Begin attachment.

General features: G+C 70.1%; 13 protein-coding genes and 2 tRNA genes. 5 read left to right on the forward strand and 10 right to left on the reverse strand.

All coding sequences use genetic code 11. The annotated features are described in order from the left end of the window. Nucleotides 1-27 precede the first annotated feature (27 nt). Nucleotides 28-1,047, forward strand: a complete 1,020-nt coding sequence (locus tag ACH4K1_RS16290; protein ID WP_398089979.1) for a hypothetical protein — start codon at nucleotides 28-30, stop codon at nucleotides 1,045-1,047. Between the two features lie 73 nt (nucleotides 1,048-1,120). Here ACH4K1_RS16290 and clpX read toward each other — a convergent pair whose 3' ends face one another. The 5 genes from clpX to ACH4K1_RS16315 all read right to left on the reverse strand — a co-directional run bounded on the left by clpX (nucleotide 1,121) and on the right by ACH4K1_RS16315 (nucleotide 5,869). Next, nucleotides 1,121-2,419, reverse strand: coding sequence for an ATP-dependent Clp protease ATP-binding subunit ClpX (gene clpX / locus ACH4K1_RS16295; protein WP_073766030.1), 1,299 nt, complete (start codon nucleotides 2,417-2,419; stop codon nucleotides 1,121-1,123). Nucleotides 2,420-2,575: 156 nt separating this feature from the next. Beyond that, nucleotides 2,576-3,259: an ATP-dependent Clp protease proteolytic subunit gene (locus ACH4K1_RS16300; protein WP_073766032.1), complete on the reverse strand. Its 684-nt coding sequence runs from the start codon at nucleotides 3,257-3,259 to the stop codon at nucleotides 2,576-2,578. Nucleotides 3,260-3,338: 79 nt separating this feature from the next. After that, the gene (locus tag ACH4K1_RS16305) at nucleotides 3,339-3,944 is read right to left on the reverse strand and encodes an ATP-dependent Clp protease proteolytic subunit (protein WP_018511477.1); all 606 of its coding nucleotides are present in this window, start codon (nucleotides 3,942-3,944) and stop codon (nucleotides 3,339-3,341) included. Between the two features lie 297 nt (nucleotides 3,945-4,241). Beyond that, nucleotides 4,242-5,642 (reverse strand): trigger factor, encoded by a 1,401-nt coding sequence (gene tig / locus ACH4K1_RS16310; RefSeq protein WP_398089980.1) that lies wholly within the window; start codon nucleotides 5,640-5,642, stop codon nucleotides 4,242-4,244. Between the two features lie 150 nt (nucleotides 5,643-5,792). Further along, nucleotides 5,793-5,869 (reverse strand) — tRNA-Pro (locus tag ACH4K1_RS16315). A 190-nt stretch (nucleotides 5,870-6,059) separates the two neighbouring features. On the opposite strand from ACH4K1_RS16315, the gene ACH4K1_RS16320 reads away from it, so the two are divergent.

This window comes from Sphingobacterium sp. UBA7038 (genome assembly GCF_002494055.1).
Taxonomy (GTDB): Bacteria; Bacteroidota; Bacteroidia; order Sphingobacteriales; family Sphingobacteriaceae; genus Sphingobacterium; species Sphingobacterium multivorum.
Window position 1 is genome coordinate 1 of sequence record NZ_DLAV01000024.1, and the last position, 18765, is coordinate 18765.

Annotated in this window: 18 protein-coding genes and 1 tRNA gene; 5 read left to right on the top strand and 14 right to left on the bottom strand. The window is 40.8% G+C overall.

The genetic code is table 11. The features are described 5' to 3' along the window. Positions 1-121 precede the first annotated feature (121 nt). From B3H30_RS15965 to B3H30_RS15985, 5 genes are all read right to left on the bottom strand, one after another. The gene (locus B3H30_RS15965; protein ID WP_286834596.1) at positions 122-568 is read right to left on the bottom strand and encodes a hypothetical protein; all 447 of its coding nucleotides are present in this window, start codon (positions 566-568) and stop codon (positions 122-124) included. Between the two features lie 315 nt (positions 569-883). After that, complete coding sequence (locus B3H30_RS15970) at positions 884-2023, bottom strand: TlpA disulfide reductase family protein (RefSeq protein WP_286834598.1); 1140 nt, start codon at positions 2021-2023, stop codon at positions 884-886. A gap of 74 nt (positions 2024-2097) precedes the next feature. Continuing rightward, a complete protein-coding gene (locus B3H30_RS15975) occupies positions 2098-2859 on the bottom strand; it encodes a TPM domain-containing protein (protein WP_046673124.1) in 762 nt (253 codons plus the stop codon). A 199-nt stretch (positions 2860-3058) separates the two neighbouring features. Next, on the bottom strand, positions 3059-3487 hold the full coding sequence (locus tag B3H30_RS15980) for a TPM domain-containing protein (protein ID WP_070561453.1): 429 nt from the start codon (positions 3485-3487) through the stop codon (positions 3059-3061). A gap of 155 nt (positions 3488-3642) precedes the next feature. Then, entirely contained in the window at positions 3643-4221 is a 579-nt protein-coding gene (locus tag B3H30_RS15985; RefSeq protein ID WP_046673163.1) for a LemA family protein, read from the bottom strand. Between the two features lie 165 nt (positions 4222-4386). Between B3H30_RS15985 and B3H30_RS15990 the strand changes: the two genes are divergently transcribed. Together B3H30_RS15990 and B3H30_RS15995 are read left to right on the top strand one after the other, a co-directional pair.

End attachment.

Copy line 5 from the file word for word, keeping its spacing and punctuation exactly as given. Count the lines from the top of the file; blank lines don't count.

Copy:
Window position 1 is genome coordinate 1 of sequence record NZ_DLAV01000024.1, and the last position, 18765, is coordinate 18765.